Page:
The pro’s and con’s of multi-tabling

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McTap03 | Poker Articles, Poker Strategy

Ever hear about the guy who plays 8, 12, 16, or 24 tables at once and wonder how they do that? How do they keep track of so many opponents in order to put them on a hand? How can they steal if they don’t know how their opponents play? What are the benefits of doing this? What are the pitfalls of doing this? These are interesting points when thinking about multi-tabling.

Now, by no means am I a skilled multi-tabling player. I’ve only been working on this for a few months now, but I can say, I’m really starting to see the benefits of this.

Before I go talking about the pro’s and con’s of multi-tabling, let me talk about the things you should consider before playing many tables at the same time.

The first thing is your screen. It’s not that you need a 30″ screen to play, it is just that you need the proper resolution to be able to have many tables on your screen at the same, without overlapping. When your tables overlap, the games will get confusing when it is your turn to play on a table and you can’t find it quickly. So try to stick with what ever # of tables your monitor will be able to show at the same time.

The next thing to remember is that you need a proper Bankroll in order to play multiple tables. If you currently maintain a 25 buy-in rule to play a tournament/cash game, then you can’t play 2, 3, 4, or more of those games at the same time, if your BR is only at 25 BIs, as you will be taking a major hit in your bankroll. Example: BR = $55 and tourney is $2.20 BI. 1st tournament is 25:1 rule, but 2nd tourney is 24, 3rd is 23 and so on. So although you are close to your bankroll rule, you are starting to move away from it. On the other hand, if you had a BR of $60, you could play 2-3 tables at the same time and not be going below your 25:1 rule. Just something to keep in mind when deciding whether to multi-table or not.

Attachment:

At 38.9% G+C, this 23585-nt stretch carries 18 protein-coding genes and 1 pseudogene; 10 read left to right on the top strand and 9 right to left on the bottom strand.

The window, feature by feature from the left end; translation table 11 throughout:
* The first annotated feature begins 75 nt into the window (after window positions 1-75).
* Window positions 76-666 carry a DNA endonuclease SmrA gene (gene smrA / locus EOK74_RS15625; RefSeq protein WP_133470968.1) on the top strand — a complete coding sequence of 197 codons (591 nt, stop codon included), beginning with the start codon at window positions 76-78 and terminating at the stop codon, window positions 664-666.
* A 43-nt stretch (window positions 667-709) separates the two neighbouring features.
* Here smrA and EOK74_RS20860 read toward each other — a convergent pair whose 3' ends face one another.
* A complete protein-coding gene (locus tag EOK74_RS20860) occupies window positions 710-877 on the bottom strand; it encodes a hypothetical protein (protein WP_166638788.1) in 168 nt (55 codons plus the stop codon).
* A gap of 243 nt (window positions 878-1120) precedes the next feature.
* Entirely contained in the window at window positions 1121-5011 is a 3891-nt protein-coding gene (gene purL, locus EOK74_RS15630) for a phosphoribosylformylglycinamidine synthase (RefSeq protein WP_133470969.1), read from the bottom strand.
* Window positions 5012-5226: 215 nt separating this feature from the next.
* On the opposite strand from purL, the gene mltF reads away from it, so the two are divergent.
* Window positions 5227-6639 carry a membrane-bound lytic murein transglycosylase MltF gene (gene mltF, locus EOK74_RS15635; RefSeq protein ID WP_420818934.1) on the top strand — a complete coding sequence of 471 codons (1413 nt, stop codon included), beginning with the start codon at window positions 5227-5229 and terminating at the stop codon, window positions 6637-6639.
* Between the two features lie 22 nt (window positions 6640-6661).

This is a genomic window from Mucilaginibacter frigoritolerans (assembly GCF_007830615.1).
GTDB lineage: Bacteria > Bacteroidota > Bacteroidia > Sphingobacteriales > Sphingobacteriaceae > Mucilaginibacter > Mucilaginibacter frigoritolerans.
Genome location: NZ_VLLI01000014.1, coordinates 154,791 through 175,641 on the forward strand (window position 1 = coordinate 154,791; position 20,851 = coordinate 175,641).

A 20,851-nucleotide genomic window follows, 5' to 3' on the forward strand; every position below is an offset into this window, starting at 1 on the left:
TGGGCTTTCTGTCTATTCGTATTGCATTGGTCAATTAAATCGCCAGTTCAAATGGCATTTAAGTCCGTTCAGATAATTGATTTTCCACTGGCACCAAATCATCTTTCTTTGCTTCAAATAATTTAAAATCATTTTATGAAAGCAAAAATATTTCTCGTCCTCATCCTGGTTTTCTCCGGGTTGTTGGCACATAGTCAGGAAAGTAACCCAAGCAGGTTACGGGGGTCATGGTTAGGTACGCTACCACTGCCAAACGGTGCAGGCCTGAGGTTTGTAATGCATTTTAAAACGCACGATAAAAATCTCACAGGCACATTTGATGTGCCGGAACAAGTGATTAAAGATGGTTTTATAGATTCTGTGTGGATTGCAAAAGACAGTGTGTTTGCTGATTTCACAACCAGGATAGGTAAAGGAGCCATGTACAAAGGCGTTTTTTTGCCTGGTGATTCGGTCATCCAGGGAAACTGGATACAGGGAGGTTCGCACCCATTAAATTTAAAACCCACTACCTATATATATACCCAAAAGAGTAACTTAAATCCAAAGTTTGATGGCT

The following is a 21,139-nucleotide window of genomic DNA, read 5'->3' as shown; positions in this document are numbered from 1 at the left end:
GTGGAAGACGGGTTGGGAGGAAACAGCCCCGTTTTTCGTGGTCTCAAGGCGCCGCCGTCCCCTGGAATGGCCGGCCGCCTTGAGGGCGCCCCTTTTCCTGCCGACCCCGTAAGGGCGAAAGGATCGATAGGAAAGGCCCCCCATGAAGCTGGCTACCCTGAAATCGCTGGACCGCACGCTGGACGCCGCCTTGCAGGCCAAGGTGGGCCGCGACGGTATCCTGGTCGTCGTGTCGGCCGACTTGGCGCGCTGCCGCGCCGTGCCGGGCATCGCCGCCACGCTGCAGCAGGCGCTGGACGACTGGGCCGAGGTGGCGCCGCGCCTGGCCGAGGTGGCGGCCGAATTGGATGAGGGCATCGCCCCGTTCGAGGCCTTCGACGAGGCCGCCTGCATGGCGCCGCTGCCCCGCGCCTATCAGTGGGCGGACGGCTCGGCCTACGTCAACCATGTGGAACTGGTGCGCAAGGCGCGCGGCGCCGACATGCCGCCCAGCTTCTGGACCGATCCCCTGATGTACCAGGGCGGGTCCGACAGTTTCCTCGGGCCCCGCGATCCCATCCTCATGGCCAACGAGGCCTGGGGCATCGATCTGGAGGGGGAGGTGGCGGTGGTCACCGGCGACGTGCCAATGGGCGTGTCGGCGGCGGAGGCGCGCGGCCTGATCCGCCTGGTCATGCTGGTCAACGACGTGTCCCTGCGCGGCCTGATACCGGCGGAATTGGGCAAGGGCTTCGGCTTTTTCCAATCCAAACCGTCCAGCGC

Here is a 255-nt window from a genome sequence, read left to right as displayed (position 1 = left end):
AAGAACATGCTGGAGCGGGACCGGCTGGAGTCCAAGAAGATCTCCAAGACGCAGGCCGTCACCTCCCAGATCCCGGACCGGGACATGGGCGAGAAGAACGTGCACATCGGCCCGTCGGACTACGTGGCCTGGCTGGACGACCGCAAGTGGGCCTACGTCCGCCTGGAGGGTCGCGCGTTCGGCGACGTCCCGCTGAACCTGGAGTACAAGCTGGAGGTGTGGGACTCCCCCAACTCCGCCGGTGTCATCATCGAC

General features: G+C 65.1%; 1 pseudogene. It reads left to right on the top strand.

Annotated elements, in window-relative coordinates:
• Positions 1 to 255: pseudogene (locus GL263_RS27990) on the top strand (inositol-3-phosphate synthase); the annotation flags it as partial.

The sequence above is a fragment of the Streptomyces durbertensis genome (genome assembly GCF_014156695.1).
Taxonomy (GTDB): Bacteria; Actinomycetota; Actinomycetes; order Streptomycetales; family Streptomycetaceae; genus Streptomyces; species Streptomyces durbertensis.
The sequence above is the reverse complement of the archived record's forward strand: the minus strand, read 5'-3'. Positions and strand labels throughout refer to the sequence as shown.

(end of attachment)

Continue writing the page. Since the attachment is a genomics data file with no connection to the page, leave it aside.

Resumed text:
In following the above guidelines, another item to consider is the game you play. At first you should stay with the buy-in and game you are most comfortable with instead of multi-tabling at different buy-in/games. For example, if you are decent at $2 SnGs then multi-table them instead of 1 SnG and 1 cash, or a $2 and $5 SnG. This keeps you in the same frame of mind for all the games instead of trying to play 2 different styles while keeping your bankroll moving at the same rate. Also try to avoid 18, 27, or 45 player SnGs, or even Heads-up games, and stick with STTs as they are easier to follow.

This then leads to proper table selection. I understand that it is not always easy to pick tournaments that have plenty of ‘fish’, but if you plan on playing multiple cash games at the same time, then you should really review your stats (Poker Tracker/Hold em Manager) to see where the fish are congregating in order to maximize your opportunities to make money.

Finally, another thing to consider before multi-tabling is your current focus/attention span. If you are distracted, or foresee that you will be distracted while playing, stick to 1 table. The more tables you have going on at the same time, the more you need to be focused.

Now let’s talk about the Pro’s that I see about playing more than 1 table at a time.

If you are a good player, you can make money much faster by playing multiple tables at once. Since you are playing multiple tables, you need to make fast (somewhat accurate) decisions. You accomplish this by keeping things simple and playing ABC poker, i.e. play the monsters and muck the junk, which, in turn, should increase your bankroll at a faster rate than playing a single table at a time. Keep in mind that odds show that you will still lose, on occasion, with a monster hand, but over all your tables you should be able to absorb that single hand loss. A good way to make your decisions easier, is once you see your hand and know your position at the table, make your decision and don’t worry so much about what is happening before you. If you decide to muck, use the fold button and then move on to the next table. If you are going to play, then try to fold the hands on your other open tables, that you have been dealt pre-flop. All this makes everything go a little smoother as you won’t be getting buzzed by the other tables to act on your hand, while you are trying to focus on your current hand.